Mean seminal vesicle weights in the high dose groups of both generations were significantly lower than controls, however, it was considered that this reduction was an indirect effect of the lower body weights, rather than a direct effect on the seminal vesicles. Mean absolute epidymides and testes weights in the same groups were lower than control, with the value for epidymides for F0 animals and the value for testis for F1 animals attaining statistical significance. However, after adjustment for bodyweight (covariance analysis) these effects were not apparent. Mean prostate weights were essentially similar in all groups of both generations.

In the F2 generation, slightly reduced pup and litter weights and observed clinical signs (2 pups with body tremors) were observed at 27 mg/kg bw/day.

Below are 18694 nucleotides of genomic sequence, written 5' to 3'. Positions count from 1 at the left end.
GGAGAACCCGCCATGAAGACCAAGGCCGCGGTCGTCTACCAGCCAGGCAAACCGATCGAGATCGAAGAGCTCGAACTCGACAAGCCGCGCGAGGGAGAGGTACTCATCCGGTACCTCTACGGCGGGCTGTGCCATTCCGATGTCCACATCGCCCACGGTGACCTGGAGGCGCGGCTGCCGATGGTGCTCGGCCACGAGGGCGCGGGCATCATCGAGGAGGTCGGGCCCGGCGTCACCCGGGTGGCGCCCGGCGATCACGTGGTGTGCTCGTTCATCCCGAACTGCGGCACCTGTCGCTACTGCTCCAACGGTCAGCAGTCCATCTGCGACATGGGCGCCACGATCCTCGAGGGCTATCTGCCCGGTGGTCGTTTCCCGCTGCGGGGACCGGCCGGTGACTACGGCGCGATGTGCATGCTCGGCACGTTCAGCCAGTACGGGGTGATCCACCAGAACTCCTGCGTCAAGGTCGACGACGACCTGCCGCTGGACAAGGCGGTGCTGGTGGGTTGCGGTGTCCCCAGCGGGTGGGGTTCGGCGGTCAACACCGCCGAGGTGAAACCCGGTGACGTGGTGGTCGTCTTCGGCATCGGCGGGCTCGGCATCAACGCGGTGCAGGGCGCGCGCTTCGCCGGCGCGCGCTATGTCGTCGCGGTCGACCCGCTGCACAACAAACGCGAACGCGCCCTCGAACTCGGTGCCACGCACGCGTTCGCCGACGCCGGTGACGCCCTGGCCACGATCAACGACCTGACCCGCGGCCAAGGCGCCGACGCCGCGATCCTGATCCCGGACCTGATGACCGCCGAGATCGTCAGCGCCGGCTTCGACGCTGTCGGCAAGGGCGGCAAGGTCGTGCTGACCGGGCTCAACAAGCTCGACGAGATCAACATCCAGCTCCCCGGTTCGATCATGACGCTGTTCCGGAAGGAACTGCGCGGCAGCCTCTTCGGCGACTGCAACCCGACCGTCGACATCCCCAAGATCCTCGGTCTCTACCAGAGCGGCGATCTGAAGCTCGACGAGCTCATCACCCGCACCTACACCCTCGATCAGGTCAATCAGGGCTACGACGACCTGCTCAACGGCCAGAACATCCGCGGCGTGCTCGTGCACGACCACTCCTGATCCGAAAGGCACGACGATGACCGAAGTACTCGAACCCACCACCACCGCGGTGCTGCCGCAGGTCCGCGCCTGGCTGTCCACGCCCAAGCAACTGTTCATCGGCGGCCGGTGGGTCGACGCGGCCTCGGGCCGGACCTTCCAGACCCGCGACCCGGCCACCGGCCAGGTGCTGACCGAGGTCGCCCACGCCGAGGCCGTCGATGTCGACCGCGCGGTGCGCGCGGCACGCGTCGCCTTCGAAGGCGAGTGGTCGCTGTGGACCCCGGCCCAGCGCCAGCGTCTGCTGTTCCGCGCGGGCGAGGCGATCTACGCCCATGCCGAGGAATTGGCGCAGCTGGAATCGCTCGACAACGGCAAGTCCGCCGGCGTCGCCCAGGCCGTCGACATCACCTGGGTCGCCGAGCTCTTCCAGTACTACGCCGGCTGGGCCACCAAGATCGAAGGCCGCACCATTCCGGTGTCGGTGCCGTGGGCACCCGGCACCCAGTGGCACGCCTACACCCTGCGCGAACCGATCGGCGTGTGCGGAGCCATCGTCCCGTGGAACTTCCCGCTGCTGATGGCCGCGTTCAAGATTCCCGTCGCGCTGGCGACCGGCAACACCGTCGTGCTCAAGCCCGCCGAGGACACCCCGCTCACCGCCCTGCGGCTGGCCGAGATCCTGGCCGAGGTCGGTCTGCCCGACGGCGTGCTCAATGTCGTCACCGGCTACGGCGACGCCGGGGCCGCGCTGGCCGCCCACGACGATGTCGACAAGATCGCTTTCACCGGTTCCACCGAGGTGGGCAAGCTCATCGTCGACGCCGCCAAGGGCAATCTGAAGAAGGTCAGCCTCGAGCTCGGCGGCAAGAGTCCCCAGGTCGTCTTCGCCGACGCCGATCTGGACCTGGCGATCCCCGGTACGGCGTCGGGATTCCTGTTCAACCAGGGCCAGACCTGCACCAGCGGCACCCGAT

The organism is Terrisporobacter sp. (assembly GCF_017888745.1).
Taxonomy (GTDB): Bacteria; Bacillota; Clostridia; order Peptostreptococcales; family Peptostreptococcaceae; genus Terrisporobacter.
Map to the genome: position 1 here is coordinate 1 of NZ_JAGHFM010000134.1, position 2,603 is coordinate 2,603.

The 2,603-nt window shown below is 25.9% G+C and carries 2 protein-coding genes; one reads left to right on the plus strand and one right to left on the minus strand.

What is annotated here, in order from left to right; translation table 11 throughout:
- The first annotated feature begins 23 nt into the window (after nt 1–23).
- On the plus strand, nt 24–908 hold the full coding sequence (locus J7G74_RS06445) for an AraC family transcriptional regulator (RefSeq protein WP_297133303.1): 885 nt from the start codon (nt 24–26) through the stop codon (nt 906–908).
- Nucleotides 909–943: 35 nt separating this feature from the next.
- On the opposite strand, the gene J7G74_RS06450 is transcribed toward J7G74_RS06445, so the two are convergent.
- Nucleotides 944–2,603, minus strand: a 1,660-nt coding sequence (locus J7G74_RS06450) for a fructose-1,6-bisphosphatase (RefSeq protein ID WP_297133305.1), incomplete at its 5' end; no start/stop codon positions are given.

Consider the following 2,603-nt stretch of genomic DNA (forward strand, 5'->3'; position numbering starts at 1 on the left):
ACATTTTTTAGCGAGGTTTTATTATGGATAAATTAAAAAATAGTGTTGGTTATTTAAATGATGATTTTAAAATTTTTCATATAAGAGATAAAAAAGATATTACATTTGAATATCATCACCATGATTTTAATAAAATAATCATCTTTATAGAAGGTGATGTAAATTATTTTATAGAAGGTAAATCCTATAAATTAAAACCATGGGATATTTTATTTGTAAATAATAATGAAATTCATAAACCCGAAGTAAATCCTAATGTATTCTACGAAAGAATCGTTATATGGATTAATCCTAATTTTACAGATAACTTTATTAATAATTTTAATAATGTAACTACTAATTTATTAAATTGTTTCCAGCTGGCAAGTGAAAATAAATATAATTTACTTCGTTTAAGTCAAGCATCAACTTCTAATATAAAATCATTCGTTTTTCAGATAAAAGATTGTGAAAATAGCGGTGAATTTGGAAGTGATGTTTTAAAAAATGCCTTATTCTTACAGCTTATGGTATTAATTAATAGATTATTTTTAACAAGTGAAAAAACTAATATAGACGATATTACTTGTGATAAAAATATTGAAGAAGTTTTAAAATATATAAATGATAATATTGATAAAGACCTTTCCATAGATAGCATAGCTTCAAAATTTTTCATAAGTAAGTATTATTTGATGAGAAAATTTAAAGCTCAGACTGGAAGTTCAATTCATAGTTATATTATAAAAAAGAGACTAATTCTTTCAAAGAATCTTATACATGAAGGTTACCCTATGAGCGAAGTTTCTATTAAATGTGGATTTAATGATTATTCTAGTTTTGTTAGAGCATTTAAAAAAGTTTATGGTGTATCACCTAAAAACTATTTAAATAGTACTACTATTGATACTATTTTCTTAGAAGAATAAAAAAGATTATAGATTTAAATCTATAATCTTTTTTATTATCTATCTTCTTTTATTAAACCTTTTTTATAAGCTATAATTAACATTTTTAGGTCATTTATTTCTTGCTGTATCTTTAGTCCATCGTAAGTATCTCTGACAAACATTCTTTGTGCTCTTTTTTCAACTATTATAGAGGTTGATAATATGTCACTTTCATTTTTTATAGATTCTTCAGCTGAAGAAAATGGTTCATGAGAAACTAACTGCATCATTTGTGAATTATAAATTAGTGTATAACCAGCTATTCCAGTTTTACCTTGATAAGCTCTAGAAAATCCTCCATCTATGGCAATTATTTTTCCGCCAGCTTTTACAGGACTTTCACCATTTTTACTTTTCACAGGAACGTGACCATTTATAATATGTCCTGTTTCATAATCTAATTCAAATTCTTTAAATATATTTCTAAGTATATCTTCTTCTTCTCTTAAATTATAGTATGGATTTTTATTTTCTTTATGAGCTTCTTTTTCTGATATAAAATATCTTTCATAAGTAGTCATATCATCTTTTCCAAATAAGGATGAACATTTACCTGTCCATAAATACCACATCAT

In the current version of the OECD 416 guideline, histopathology of the pups is part of the standard procedure. This study was performed in accordance with the 1983 version of the guideline in which these investigations were not required. However in the subchronic 90-day study in rats histopathological examinations were performed. The lack of effects on reproduction in the 2-generation study along with the supporting data from the 90-day study confidently allows the conclusion that the substance is not a selective reproductive toxicant. The NOAEL for systemic toxicity was set at 9 mg/kg bw/day, while the NOAEL for reproductive toxicity was considered to exceed 27 mg/kg bw/day.


Short description of key information:
Data is based on read across from a structurally similar branched triamine C12. Based on the results of a two-generation oral reproductive toxicity study with rats, branched triamine C12 does not cause adverse effects on fertility. Based on clinical sings of systemic toxicity, combined with decreased food consumption and decreased body weight in high dose animals of the P and F1 generation, a NOAEL for systemic toxicity was set at 9 mg/kg bw/day. As no adverse effects on fertility and reproductive performance were noted at the highest test dose, a NOAEL for reproductive toxicity was set at 27 mg/kg bw/day.